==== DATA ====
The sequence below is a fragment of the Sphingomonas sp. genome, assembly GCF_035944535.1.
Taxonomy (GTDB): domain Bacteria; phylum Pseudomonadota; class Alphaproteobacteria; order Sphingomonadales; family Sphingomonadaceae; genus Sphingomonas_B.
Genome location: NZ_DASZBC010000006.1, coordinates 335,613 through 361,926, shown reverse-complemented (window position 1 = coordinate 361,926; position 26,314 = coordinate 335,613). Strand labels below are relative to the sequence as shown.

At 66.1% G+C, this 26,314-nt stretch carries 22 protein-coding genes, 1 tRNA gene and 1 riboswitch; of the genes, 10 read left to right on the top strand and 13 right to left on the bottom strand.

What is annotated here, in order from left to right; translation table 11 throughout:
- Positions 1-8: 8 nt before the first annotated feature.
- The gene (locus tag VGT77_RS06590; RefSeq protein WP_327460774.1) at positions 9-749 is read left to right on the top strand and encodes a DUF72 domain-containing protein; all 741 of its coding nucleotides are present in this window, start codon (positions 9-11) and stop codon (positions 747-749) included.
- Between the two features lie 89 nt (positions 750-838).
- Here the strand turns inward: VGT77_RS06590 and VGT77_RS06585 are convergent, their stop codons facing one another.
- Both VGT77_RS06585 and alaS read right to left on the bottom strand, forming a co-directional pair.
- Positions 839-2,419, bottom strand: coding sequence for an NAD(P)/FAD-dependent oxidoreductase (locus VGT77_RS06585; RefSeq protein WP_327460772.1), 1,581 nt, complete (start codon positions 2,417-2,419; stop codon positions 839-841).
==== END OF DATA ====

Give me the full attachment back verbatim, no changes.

The sequence below is a fragment of the Sphingomonas sp. genome, assembly GCF_035944535.1.
Taxonomy (GTDB): domain Bacteria; phylum Pseudomonadota; class Alphaproteobacteria; order Sphingomonadales; family Sphingomonadaceae; genus Sphingomonas_B.
Genome location: NZ_DASZBC010000006.1, coordinates 335,613 through 361,926, shown reverse-complemented (window position 1 = coordinate 361,926; position 26,314 = coordinate 335,613). Strand labels below are relative to the sequence as shown.

At 66.1% G+C, this 26,314-nt stretch carries 22 protein-coding genes, 1 tRNA gene and 1 riboswitch; of the genes, 10 read left to right on the top strand and 13 right to left on the bottom strand.

What is annotated here, in order from left to right; translation table 11 throughout:
- Positions 1-8: 8 nt before the first annotated feature.
- The gene (locus tag VGT77_RS06590; RefSeq protein WP_327460774.1) at positions 9-749 is read left to right on the top strand and encodes a DUF72 domain-containing protein; all 741 of its coding nucleotides are present in this window, start codon (positions 9-11) and stop codon (positions 747-749) included.
- Between the two features lie 89 nt (positions 750-838).
- Here the strand turns inward: VGT77_RS06590 and VGT77_RS06585 are convergent, their stop codons facing one another.
- Both VGT77_RS06585 and alaS read right to left on the bottom strand, forming a co-directional pair.
- Positions 839-2,419, bottom strand: coding sequence for an NAD(P)/FAD-dependent oxidoreductase (locus VGT77_RS06585; RefSeq protein WP_327460772.1), 1,581 nt, complete (start codon positions 2,417-2,419; stop codon positions 839-841).